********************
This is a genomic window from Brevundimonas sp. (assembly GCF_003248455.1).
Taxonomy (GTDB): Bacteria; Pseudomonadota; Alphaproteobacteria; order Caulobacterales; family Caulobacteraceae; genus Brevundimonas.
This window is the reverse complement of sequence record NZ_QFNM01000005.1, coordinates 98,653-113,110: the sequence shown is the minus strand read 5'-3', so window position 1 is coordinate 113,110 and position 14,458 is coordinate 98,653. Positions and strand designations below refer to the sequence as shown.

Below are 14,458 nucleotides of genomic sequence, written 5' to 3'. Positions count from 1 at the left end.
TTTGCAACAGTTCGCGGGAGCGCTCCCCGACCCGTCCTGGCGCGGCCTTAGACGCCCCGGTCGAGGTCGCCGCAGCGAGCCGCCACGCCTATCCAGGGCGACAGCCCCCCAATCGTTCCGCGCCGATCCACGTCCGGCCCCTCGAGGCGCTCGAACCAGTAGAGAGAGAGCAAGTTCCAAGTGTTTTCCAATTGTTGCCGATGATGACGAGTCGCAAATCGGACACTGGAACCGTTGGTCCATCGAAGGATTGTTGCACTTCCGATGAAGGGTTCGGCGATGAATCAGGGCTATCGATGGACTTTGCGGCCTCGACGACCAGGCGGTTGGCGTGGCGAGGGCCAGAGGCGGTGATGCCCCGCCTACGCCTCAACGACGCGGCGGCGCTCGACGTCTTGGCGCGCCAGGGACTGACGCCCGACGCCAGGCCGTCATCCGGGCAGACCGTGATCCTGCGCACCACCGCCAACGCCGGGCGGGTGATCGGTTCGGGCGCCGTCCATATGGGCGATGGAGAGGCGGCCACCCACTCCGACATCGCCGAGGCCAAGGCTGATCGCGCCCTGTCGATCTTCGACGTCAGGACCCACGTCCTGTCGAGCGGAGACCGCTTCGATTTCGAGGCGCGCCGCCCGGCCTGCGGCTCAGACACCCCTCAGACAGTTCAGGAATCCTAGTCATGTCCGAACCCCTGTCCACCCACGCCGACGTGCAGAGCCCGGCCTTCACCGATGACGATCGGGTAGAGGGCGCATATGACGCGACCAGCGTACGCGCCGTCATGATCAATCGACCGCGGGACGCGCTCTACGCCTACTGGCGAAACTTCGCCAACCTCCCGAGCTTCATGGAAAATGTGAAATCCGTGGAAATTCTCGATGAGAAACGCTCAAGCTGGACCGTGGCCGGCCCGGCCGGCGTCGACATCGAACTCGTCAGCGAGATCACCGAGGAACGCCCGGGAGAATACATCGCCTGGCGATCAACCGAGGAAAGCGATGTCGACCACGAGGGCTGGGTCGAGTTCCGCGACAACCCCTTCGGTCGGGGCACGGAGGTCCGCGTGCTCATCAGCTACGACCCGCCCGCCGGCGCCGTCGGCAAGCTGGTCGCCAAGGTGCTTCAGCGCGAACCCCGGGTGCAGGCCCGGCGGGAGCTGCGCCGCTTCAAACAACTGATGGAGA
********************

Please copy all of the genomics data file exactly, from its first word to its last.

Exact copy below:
This is a genomic window from Brevundimonas sp. (assembly GCF_003248455.1).
Taxonomy (GTDB): Bacteria; Pseudomonadota; Alphaproteobacteria; order Caulobacterales; family Caulobacteraceae; genus Brevundimonas.
This window is the reverse complement of sequence record NZ_QFNM01000005.1, coordinates 98,653-113,110: the sequence shown is the minus strand read 5'-3', so window position 1 is coordinate 113,110 and position 14,458 is coordinate 98,653. Positions and strand designations below refer to the sequence as shown.

Below are 14,458 nucleotides of genomic sequence, written 5' to 3'. Positions count from 1 at the left end.
TTTGCAACAGTTCGCGGGAGCGCTCCCCGACCCGTCCTGGCGCGGCCTTAGACGCCCCGGTCGAGGTCGCCGCAGCGAGCCGCCACGCCTATCCAGGGCGACAGCCCCCCAATCGTTCCGCGCCGATCCACGTCCGGCCCCTCGAGGCGCTCGAACCAGTAGAGAGAGAGCAAGTTCCAAGTGTTTTCCAATTGTTGCCGATGATGACGAGTCGCAAATCGGACACTGGAACCGTTGGTCCATCGAAGGATTGTTGCACTTCCGATGAAGGGTTCGGCGATGAATCAGGGCTATCGATGGACTTTGCGGCCTCGACGACCAGGCGGTTGGCGTGGCGAGGGCCAGAGGCGGTGATGCCCCGCCTACGCCTCAACGACGCGGCGGCGCTCGACGTCTTGGCGCGCCAGGGACTGACGCCCGACGCCAGGCCGTCATCCGGGCAGACCGTGATCCTGCGCACCACCGCCAACGCCGGGCGGGTGATCGGTTCGGGCGCCGTCCATATGGGCGATGGAGAGGCGGCCACCCACTCCGACATCGCCGAGGCCAAGGCTGATCGCGCCCTGTCGATCTTCGACGTCAGGACCCACGTCCTGTCGAGCGGAGACCGCTTCGATTTCGAGGCGCGCCGCCCGGCCTGCGGCTCAGACACCCCTCAGACAGTTCAGGAATCCTAGTCATGTCCGAACCCCTGTCCACCCACGCCGACGTGCAGAGCCCGGCCTTCACCGATGACGATCGGGTAGAGGGCGCATATGACGCGACCAGCGTACGCGCCGTCATGATCAATCGACCGCGGGACGCGCTCTACGCCTACTGGCGAAACTTCGCCAACCTCCCGAGCTTCATGGAAAATGTGAAATCCGTGGAAATTCTCGATGAGAAACGCTCAAGCTGGACCGTGGCCGGCCCGGCCGGCGTCGACATCGAACTCGTCAGCGAGATCACCGAGGAACGCCCGGGAGAATACATCGCCTGGCGATCAACCGAGGAAAGCGATGTCGACCACGAGGGCTGGGTCGAGTTCCGCGACAACCCCTTCGGTCGGGGCACGGAGGTCCGCGTGCTCATCAGCTACGACCCGCCCGCCGGCGCCGTCGGCAAGCTGGTCGCCAAGGTGCTTCAGCGCGAACCCCGGGTGCAGGCCCGGCGGGAGCTGCGCCGCTTCAAACAACTGATGGAGA